Last Thursday, I rushed out to buy the latest book from one of my favorite authors, Lorrie Moore. The book is called A Gate at the Stairs.
I met Lorrie Moore once, but she's never met me. We were both speaking at The New Yorker Festival a few years ago. I was riding the hotel elevator from the lobby up to my room. On some intermittent stop, between my floor and my destination, the doors opened and Moore stepped in. Then, for the next 10 seconds, I bludgeoned her with verbal praise, spewed forth at an incoherent high pitch, doing my best imitation of a dog's squeak toy. When she stepped off the elevator, my only hope for salvation was that Lorrie Moore had been drunk, or that there was something I didn't know about her, like perhaps that she was deaf.
But despite that moment of weakness on my part, and the subsequent lesson that it taught me -- keep your love to yourself -- I moved on and continued to admire Moore's work from afar.
Then, something amazing happened.
On page 27 of A Gate at the Stairs -- a book I had barely begun reading, yet was already certain I would reread and promote and gift-wrap numerous copies of come Christmas time -- there were two words I never expected to see: "Sleater" and "Kinney."
Wait? What! Yes, it was true!
Reading my own band name within the book's pages was like having a movie character turn toward you, say your name and confer with you on the plot. It was a personalized fortune cookie. It was having a park named after you without first having to die.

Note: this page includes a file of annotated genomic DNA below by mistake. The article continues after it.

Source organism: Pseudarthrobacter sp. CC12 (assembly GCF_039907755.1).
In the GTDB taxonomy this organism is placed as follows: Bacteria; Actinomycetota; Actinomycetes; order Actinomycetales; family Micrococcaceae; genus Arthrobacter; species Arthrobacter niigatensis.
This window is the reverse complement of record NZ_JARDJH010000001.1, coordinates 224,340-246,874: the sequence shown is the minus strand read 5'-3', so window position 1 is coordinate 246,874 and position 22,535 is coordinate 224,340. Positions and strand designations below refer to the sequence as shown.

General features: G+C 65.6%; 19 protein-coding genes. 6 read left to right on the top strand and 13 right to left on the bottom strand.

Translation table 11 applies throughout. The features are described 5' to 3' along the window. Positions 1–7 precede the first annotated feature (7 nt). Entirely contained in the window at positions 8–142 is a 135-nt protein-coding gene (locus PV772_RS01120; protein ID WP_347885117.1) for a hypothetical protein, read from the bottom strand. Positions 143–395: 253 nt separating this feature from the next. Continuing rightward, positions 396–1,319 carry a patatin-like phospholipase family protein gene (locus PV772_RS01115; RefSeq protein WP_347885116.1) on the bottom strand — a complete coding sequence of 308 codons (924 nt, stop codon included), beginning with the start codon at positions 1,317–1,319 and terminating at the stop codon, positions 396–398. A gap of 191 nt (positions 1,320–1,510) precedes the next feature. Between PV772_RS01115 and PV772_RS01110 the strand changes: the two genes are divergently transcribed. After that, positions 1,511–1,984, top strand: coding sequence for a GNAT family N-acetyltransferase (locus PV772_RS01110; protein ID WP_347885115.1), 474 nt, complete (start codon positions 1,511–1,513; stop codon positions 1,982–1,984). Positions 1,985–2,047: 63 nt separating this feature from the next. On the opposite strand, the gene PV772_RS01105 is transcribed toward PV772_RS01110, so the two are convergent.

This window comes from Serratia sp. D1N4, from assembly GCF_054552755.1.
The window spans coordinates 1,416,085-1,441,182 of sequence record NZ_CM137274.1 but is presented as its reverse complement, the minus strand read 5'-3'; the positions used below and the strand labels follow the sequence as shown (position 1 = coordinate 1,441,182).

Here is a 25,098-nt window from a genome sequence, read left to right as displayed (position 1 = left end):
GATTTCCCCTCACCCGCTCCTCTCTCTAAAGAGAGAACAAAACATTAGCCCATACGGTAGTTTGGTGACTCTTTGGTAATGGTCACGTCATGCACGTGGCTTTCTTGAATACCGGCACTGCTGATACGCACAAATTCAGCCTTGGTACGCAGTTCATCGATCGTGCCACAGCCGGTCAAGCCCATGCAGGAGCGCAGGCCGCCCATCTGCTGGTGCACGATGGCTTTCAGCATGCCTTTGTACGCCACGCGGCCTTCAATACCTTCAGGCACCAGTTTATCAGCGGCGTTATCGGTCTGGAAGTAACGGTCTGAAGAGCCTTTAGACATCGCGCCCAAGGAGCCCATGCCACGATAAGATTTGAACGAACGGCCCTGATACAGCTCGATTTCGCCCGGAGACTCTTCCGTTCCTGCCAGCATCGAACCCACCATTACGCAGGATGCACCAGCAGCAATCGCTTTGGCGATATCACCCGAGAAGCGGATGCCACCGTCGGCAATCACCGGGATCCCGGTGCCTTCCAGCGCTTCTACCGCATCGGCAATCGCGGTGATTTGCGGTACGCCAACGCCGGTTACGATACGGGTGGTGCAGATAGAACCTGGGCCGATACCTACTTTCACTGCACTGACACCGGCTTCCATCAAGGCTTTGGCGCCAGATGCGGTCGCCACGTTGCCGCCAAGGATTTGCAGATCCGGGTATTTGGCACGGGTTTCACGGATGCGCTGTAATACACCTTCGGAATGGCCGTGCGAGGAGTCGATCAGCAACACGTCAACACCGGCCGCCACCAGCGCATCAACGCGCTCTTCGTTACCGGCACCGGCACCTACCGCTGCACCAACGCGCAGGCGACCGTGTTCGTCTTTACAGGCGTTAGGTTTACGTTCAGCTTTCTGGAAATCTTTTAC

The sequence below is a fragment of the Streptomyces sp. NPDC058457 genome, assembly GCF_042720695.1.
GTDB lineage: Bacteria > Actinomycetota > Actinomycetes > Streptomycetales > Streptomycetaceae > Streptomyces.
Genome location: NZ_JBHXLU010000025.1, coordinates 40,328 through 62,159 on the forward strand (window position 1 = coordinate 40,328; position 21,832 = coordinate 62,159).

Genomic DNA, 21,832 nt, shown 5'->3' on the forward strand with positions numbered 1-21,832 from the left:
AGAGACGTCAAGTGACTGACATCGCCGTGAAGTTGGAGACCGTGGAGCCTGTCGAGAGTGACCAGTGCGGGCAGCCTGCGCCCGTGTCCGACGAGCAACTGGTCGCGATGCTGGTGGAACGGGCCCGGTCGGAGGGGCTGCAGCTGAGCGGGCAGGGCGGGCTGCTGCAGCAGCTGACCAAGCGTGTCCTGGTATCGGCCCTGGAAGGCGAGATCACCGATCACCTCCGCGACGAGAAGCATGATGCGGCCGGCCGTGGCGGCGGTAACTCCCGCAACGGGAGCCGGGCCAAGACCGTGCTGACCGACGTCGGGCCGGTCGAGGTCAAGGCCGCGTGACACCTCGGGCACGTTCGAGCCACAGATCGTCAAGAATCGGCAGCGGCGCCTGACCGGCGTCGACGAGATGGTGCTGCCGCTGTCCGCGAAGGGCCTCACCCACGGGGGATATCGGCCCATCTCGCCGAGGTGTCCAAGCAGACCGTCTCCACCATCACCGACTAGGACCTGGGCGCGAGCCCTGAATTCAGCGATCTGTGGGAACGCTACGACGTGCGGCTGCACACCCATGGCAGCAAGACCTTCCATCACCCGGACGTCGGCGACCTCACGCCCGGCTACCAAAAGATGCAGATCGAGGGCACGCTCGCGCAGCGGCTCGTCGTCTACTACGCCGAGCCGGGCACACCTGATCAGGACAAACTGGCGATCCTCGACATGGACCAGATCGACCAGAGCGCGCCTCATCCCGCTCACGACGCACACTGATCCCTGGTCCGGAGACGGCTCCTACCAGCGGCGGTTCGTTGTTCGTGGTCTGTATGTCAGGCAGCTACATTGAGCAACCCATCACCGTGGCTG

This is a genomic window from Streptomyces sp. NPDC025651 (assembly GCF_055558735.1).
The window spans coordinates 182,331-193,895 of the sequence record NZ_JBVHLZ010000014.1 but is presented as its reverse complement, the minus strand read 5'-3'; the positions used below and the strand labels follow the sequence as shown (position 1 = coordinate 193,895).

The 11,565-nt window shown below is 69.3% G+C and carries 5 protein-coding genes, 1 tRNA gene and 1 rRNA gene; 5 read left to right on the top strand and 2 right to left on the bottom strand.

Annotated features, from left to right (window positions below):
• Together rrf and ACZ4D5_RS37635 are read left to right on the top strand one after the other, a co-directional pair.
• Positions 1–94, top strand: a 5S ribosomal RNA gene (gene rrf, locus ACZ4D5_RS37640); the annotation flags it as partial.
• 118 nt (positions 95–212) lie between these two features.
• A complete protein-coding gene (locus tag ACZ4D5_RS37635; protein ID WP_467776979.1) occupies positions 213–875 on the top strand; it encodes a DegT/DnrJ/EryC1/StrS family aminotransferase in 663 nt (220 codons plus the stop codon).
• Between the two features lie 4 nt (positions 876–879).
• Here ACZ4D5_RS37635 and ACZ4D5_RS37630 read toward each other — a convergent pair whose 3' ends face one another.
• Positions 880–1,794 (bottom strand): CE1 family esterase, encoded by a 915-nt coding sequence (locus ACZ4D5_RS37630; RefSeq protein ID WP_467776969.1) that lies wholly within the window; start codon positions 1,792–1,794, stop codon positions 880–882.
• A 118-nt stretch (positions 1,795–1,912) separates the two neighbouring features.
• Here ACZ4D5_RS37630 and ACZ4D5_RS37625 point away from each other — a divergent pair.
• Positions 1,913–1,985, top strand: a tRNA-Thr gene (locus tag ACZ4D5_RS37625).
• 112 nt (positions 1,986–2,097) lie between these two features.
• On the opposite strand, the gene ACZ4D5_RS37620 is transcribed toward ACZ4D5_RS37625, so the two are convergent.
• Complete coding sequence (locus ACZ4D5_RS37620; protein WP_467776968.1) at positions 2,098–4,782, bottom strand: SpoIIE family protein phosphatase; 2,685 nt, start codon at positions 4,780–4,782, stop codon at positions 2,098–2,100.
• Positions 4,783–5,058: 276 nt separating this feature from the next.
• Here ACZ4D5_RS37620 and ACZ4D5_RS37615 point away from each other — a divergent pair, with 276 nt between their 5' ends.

For all I know, Lorrie Moore stumbled upon my band in a used CD bin, did a little Wikipedia research and called it a day. Or one of her students at the University of Wisconsin in Madison walked into class wearing a faded S-K T-shirt and Moore inquired as to why this kid felt so passionately about a law firm (and why that law firm used imagery of cats and monkeys). In other words, I have no illusions; Lorrie Moore is probably not at home listening to The Woods.
Nevertheless, I didn't read beyond page 27 for two whole days. Okay, partly because I got a cold, but also because I wanted to press pause on the story, so that it would always be about me and Lorrie Moore and the character she created who likes Sleater-Kinney.
By the time Saturday came around, I kept reading. I moved beyond the strange electricity of page 27 and beyond the silly, childlike elation that I had felt by reading it. And I love A Gate at the Stairs thus far, and I would love it without page 27. But I'll be honest: Even better than being momentarily trapped in an elevator with Lorrie Moore is being sealed forever within the pages of one of her novels.
Any stories about meeting someone you admire? Please share.